The photon energy chosen for calculations (80 eV) was chosen as a compromise between the desire for lower photon energy (where kinematic constraints improve both photon energy resolution and the outgoing momentum resolution) and higher photon energy (which provides for smaller diffractionlimited spot sizes due to the decreasing photon wavelength). It is difficult, with such `back of the envelope' calculations that we are presenting, to precisely assess the photon energy dependence of the spacecharge effect, because the photoelectron energy distribution varies with kinetic energies and we do not have a simple model of such effects, which depend on material parameters.
We merely note that, while spacecharge broadening increases at lower energies (due to the decreasing energy difference between the valence electrons and the lowenergy tail of the photoelectron distribution), on the other hand the functionality of nanoARPES is diminished because diffractionlimited spot size increases inversely with energy. If one is willing to deal with a larger spot size, then the increased spot size will counteract the increase in spacecharge broadening, which should therefore not increase too badly with decreasing energy. With respect to spacecharge broadening effects in conventional ARPES at 10 µm focus, whether or not it is beneficial to use lower photon energy will depend very much on material parameters and has to be assessed experimentally on a casebycase basis.
In addition to energy broadening, angular broadening due to spacecharge scattering has also been demonstrated in the cited calculations, as well as ours. Present electron spectrometers are limited in our experience to an angle resolution of around 0.1° which is dominated by two limiting effects: imaging aberrations in the electron optics and the finite resolution of microchannel plate detectors. The former could be addressed in principle with better lens quality and alignment precision, but the latter cannot be improved without significant detector improvements, or else scaling up the size of the electron analyzers.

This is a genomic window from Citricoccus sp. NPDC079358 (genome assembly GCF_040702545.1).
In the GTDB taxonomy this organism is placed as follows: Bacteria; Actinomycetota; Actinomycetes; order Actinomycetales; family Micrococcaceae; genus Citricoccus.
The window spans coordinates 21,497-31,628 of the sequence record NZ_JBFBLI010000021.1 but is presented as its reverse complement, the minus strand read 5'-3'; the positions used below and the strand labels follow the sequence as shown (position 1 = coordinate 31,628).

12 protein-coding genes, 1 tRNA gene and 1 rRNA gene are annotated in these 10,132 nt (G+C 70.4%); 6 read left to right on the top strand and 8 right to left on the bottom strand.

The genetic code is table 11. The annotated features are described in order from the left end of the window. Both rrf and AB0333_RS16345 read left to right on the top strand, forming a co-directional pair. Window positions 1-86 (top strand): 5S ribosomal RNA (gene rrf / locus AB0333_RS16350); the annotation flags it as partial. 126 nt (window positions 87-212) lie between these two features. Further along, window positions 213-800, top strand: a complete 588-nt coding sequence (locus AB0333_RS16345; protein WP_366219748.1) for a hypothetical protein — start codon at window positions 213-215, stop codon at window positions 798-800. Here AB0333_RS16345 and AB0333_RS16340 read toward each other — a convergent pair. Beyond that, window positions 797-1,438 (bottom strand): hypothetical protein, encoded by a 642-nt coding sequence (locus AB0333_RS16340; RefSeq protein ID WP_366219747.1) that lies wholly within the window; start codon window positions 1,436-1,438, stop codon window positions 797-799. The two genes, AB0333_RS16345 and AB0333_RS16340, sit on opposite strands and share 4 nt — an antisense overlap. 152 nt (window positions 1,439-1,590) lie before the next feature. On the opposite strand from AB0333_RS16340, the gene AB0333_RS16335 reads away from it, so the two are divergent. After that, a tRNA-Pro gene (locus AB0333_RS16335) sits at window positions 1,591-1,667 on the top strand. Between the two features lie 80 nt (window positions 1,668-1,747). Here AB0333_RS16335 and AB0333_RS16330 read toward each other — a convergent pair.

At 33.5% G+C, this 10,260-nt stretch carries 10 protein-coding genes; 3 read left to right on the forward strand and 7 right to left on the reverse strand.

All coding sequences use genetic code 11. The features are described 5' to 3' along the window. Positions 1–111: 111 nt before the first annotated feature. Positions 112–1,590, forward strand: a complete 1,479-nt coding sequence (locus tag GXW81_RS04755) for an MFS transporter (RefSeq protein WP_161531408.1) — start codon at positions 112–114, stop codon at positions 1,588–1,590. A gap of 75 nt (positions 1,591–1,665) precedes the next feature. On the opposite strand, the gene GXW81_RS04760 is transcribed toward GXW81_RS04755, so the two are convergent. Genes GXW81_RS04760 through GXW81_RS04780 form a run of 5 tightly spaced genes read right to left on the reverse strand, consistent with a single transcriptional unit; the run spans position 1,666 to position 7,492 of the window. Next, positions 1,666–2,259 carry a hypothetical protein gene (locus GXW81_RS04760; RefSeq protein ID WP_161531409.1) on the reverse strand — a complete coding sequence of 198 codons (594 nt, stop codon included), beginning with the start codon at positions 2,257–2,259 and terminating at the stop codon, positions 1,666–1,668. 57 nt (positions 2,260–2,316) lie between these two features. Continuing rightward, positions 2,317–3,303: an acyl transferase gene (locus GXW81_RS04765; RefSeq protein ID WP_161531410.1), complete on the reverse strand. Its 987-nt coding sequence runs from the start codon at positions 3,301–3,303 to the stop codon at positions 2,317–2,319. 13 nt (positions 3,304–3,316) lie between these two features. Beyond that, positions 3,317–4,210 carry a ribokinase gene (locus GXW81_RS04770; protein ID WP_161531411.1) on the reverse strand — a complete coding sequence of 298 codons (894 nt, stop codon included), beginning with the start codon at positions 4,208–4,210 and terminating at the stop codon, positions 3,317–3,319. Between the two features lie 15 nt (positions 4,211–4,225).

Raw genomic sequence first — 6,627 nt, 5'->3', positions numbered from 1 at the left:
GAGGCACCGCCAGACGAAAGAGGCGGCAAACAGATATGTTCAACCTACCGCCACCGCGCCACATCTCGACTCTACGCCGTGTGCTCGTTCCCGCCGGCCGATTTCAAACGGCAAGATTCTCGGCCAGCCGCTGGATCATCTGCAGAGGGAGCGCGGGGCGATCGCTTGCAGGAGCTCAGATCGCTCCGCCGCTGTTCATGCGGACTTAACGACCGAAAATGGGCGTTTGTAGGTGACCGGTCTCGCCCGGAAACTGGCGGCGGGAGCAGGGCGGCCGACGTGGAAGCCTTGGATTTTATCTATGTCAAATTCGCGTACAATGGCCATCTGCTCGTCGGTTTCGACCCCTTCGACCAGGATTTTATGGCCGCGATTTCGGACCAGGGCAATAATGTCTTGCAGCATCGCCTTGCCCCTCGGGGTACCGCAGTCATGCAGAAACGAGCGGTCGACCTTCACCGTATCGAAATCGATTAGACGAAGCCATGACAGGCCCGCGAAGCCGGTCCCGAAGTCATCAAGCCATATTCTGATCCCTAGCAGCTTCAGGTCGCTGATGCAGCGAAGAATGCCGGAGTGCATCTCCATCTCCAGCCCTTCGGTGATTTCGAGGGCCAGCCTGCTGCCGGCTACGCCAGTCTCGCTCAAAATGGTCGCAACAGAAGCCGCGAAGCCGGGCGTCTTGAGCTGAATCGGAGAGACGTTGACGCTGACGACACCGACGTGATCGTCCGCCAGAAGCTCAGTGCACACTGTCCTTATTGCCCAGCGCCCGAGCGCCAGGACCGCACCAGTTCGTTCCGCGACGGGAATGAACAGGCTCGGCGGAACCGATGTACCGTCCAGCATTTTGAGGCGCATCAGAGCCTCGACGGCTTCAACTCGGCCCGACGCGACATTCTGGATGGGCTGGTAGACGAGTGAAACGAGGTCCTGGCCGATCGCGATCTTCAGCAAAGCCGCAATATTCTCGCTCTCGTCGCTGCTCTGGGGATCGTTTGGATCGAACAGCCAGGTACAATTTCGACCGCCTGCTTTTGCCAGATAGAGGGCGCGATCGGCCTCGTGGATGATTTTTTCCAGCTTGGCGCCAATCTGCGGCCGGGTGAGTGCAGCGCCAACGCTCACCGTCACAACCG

Fig. 6 shows the correlation between energy and angular broadening for 50 nm and 10 µm spot sizes, for various pulse lengths and photon fluxes. Hellman et al. (2009) has demonstrated that, for conventional ARPES, energy broadening becomes a problem well before angular broadening reaches this level. Our calculations agree with this conclusion not only for ARPES but for nanoARPES. Fig. 6 shows that each meV of energy broadening corresponds to only about one millidegree of angular broadening, independent of photon pulse length and N_{e}, and only modestly sensitive to spot size. In practice we would like to keep angular broadening below 0.05° (dashed line in Fig. 6), which is easily achieved even up to energy broadening of ∼100 eV.
4. Discussion
We seek to operate in a condition where is some factor, say 0.5, of the chosen energy resolution, so that the net resolution (source + ) is increased by only a modest (12%) factor. To give a definite example, consider a microARPES measurement at the MAESTRO beamline (Warwick & Reininger, 2010) where the beamline is set to 5 meV energy resolution at 80 eV, yielding a 10 µm spot size. The expected is = 2.2×10^{12} at 20000 at 80 eV; f is about 500 MHz; for gold, the QE is about 1%. So we can expect a cloud of 44 electrons generated per pulse in a standard (nonfocused) ARPES experiment. For 5 meV resolution, the acceptable broadening limit = 2.5 meV is indicated by the dashed line in Fig. 5(a).
For spectromicroscopy, we must consider the effects of focusing the Xrays to a small spot, and two cases are discussed.
4.1. Case 1: microARPES at ALS beamline 7
The present ALS electron beam is nearly diffractionlimited in the vertical direction, but is far from this limit in the horizontal direction; therefore the Xrays are focused onto an asymmetric 10 µm (V) × 40 µm (H) spot at the sample. So in order to achieve a symmetric 10 µm spot, it is required to aperture down the beamline at the exit slit plane, and therefore the cloud size is reduced by about a factor of six (the coherent fraction) to a baseline rate of about N_{e} ≃ 7 electrons per bunch. Since the ALS pulse length at the moment is 60 ps FWHM, this locates the baseline performance of MAESTRO µARPES [`B' symbol in Fig. 5(a)]. Since the energy broadening in this situation is only 1 meV, we conclude that spacecharge broadening will be negligible compared with the 10 meV resolution.
In an upgraded DLALS, there are two scenarios currently under consideration. Exploiting Advantage 1 of §2, the beam will become fully diffractionlimited in both the horizontal and vertical directions, and at the same time the pulse length of the ALS will be increased by up to a factor of three. These changes imply, importantly, that the horizontal aperture at the monochromator exit plane will no longer be overfilled, leading to a increase of the order of the change in coherence (increases by a factor of six). At the same time, the spacecharge effect is diminished because of the lengthening of the ALS pulse. So the spacecharge broadening increases by only a factor of two [`U1' in Fig. 5(a)].